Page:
Newly Rediscovered Mosquito


Last updated 9/29/2015 at 2:07pm

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The Asian tiger mosquito, which was thought eradicated from the San Diego area 14 years ago, made a grand reappearance when it was found by the Department of Environmental Health on Sept. 22.

The mosquito, Aedes albopictus, can transmit yellow fever, chikungunya and dengue fever to people, though this is usually seen when people travel to the tropic, who contract the disease and return. It is also known to be infected with LaCrosse encephalitis viruses and West Nile virus.

To prevent mosquitos from establishing in the state, officials have warned people to dump out any standing water in or outside their house. Also to report to county vector control if people are bitten indoors during daytime, when Asian tiger mosquitoes feed. They are small with black with white markings, can breed in a small amount of water, and like urban areas and indoors.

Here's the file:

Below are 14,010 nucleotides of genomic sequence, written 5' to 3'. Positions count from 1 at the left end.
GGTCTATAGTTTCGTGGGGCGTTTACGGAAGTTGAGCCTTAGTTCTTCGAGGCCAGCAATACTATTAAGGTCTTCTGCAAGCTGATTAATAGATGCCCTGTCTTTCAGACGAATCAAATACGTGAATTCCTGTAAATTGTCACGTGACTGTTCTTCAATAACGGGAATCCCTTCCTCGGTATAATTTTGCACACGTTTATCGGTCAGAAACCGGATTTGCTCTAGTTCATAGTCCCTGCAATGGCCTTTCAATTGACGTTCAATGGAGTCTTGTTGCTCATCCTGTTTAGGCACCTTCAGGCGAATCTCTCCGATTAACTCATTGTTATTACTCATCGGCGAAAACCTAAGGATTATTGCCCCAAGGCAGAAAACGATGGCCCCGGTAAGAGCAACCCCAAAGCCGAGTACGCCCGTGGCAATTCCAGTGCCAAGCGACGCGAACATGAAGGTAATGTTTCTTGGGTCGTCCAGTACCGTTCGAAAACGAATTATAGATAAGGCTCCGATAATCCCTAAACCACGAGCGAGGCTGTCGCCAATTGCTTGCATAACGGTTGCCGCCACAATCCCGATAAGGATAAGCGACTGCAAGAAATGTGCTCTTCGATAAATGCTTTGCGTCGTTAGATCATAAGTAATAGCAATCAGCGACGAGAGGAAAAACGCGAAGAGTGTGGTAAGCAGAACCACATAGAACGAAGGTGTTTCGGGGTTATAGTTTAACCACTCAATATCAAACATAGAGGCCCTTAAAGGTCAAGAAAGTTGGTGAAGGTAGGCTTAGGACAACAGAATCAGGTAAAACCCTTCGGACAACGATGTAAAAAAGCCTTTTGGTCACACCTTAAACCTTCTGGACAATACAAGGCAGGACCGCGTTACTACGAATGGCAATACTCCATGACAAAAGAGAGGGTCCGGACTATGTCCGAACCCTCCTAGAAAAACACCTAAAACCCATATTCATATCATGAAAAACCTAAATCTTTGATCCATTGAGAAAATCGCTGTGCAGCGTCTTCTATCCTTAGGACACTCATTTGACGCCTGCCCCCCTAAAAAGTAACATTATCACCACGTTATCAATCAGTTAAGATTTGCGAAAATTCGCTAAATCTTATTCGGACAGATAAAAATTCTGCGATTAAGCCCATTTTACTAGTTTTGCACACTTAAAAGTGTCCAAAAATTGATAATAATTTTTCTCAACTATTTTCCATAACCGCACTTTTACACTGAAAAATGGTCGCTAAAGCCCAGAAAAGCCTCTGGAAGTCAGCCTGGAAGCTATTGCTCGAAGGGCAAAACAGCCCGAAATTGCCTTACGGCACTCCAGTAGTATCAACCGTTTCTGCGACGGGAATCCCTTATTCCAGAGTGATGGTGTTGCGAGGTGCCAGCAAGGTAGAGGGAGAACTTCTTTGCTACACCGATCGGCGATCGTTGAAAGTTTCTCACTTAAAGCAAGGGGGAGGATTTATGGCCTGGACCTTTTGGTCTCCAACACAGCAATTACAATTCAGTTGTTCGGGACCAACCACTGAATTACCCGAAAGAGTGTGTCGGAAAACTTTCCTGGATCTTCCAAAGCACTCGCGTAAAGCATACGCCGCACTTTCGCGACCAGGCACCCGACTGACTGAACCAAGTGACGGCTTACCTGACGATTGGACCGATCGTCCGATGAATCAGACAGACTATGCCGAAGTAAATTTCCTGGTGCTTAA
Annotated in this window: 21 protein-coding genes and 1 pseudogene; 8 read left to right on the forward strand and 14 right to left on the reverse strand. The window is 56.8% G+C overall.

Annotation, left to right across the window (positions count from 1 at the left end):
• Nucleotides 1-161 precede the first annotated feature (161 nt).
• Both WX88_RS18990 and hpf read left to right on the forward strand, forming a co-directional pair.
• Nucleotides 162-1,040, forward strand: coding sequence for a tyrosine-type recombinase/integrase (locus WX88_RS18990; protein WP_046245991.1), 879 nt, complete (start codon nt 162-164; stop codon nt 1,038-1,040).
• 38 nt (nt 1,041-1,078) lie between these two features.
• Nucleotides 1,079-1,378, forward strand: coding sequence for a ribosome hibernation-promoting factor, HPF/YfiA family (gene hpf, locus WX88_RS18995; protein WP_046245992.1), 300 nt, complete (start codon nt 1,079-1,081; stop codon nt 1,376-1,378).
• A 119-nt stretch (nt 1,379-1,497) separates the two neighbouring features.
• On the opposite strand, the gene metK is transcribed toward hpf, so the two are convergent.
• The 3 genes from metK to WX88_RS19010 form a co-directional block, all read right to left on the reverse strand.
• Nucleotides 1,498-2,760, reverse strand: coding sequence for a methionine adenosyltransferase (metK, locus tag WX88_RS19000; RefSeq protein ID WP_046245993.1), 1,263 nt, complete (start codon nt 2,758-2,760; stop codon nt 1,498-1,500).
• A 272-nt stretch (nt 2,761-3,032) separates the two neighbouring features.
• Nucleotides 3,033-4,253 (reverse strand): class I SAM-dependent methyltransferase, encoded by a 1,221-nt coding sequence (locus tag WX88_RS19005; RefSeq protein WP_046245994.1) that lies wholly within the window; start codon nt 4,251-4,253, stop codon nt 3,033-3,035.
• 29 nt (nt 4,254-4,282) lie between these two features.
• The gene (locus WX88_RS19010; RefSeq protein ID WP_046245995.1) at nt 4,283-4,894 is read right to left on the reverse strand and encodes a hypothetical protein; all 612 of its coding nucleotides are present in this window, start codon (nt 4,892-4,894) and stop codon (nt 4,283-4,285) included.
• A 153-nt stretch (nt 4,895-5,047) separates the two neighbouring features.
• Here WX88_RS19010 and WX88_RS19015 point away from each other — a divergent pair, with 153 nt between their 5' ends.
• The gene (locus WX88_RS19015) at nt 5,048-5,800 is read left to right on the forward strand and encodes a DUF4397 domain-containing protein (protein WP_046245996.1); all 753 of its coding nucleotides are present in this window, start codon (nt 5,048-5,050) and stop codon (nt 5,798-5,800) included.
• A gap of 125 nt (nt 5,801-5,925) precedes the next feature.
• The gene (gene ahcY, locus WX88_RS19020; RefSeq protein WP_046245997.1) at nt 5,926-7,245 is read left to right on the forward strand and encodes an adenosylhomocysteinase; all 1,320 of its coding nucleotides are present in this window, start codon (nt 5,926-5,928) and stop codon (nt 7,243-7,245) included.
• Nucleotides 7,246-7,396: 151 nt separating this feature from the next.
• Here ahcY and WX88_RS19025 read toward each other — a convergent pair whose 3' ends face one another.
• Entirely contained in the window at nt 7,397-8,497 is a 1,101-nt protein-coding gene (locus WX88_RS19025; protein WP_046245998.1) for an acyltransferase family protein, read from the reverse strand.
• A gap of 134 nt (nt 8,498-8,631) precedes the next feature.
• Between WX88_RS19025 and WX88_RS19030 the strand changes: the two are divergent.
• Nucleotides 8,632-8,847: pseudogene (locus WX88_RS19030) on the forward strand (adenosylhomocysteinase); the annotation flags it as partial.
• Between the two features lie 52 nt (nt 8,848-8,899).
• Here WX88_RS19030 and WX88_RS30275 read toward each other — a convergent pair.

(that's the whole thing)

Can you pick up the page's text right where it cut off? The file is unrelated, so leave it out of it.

The Asian Tiger mosquito is native to tropical and subtropical Southeast Asia. According to the DEH, the mosquito has been spreading across the state for the past year, and has infected communities in Los Angeles County. San Diego County has taken measures by monitoring traps, and handing out information to the public on how to prevent the mosquito from spreading.

People can avoid being bitten by dumping all standing water, wearing long sleeves and pants outdoors, use insect repellent, and report neglected and green swimming pools to the Vector Control Program at (858) 694-2888 or